Information on this plant’s introduction to the gardens. For every plant profile the aim is to state when it was introduced, from where, by whom and why, but this is not always possible. Some entries describe desiderata even when there is no evidence that these plants were actually grown at Camden Park. But as there are so many examples of desiderata for which there is such evidence, for completeness it seemed best to include all. For plants that were listed in the 1857 Catalogue of Plants Grown at Camden Park a reference number is given. The format is standard, for example T.2/1857. ‘T’ refers to the category, in this case ‘Trees and Shrubs’, ‘2’ is the number given to the plant in the catalogue and ‘1857’ is the year it first appeared. See Category.
Additional information that does not find a logical home in other sections. Other plants that have been given the same name (Linnaean binomial) by another author are always included here.
Usually taken from 18th or 19th century books and journals. The hierarchy of choice for illustrations is; the first colour depiction if of good quality, other early coloured figure or lithograph, photograph of the plant growing at Camden Park, other images or photographs depending on availability. Attribution of the image is given beneath it. Illustrations are not available for all plants. They will be added as they become available.
The Family name is given with the option of listing all other plants of that Family in the Hortus by clicking on it.
Region of origin
Usually only the general region is given. More data is given for some Australian plants.
An important aspect of the profile. The name used today is often not the name used in the 19th century and the name used by Macarthur often appears under Synonyms.
Not given for all plants. The Victorian practice in botanical journals was to provide a literal translation of the Latin binomial, e.g. Lachnaea purpurea — Purple-flowered Lachnaea. Such names are less than helpful and have not been given in the Hortus.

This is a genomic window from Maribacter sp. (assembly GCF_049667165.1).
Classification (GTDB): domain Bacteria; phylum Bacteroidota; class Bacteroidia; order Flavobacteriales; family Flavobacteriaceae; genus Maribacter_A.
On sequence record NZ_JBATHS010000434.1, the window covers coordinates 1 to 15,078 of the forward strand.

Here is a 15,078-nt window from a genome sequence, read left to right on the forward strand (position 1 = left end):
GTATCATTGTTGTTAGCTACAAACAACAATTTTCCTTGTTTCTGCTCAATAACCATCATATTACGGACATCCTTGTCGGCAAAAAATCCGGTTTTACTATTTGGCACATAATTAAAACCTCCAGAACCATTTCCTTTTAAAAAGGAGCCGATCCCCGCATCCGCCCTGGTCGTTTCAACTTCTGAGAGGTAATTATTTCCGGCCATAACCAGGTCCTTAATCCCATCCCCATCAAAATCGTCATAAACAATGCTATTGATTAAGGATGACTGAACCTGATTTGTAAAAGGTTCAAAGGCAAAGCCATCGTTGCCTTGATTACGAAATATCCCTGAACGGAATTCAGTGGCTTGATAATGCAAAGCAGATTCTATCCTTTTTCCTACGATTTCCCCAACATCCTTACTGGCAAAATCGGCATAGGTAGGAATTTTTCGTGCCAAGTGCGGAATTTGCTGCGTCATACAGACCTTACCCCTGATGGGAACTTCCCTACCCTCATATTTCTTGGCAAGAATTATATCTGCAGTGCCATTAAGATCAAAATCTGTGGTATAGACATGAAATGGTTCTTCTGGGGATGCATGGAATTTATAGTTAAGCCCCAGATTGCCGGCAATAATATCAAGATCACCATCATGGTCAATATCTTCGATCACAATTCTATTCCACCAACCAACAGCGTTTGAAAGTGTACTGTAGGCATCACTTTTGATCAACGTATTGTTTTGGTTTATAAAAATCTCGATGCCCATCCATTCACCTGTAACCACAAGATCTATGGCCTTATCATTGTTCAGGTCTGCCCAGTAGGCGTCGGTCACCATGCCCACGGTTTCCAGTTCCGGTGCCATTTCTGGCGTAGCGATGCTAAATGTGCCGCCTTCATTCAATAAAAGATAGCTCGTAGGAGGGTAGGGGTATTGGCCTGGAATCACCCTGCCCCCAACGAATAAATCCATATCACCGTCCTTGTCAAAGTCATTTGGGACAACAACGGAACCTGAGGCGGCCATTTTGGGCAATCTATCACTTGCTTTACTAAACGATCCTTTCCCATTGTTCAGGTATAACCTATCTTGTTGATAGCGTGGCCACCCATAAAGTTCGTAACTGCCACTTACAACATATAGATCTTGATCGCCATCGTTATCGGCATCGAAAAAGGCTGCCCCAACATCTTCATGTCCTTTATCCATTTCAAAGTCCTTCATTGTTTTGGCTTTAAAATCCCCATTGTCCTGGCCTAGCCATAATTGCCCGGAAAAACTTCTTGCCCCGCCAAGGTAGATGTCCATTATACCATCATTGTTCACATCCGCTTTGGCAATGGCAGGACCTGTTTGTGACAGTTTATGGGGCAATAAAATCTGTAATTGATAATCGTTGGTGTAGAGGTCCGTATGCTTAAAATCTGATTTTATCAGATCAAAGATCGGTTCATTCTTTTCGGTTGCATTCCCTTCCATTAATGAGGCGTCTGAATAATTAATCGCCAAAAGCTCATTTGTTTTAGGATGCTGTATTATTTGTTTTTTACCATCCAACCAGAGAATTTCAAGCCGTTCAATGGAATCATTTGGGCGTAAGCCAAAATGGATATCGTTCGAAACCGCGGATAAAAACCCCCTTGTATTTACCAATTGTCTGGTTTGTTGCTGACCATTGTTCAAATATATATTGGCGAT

Name in the Camden Park record
The name given in the record, whether Catalogue or Manuscript. Occasionally more than one name appears here. There are a number of examples of introduced plants that are unquestionably the same species as a plant already in the collection under a different name.
With most plants in the Hortus there is a high level of confidence that the identification, description and history given in the Plant Profile are correct. With some there is doubt about one or more of these aspects, reflected in a confidence level of medium or low. An explanation is usually given in the text.
To help the user identify types of plants in the Hortus all plants are placed in one or more categories. All appear in at least one of the categories used by William Macarthur in his Catalogues of Plants Grown at Camden Park. These refer to type of plant: Bulbous and Tuberous Rooted Plants, Cycads and Conifers, Ferns, Fruit-bearing Plants, Herbaceous Plants, Orchids, and Trees and Shrubs. The category of Vegetables and other Esculents has been added although this did not appear in Macarthur’s Catalogues. Vegetables is used in a wide sense to include all esculents, that is, all plants that are, or have been eaten, including spices and herbs, but excluding plants usually placed in the culinary category of fruits and nuts. Cinnamon, rosemary, tea and coffee will be found here, as well as exotic vegetables such as Oxalis deppei, but the commoner vegetables await further research. They will be added progressively. The category allocated in the Hortus is not always the one used in Macarthur's Catalogues, which were sometimes inaccurate, but the original allocation is always given under History at Camden Park.
A second group of categories, called Utility, is more eclectic and is intended to further help searching for types of plant. Utility categories are: Annuals and biennials, most of which are included in Macarthur's Herbaceous Plants; Climbers; Australian Natives, important in the context of Australian colonial gardening; Hedging plants, again important in 18th and 19th century gardening and agriculture; Medicinal Plants; and Plants with Industrial Uses. The last two categories are of immense importance when considering why particular plants were introduced. Industrial Plants includes those producing resins, tannin and other such by-products, and plants used more or less directly for such purposes as rope-making and basket weaving, or grown for specialist timber, for spindles or whip handles for example. Generally excluded from this category are trees whose timber is used for construction and other similar purposes because, perhaps not surprisingly, the timber of most trees has found such a use, even if only very locally. Of course mention of timber is made, sometimes in some detail, in the historical notes. Further Utility categories can be added if there appears to be real value in doing so.
Please comment on any aspect of the Hortus. If you have data relating to any part of a plant profile, to correct an error or suggestions for enhancing the profile for example, please provide full bibliographic information to allow your data to be cross-checked.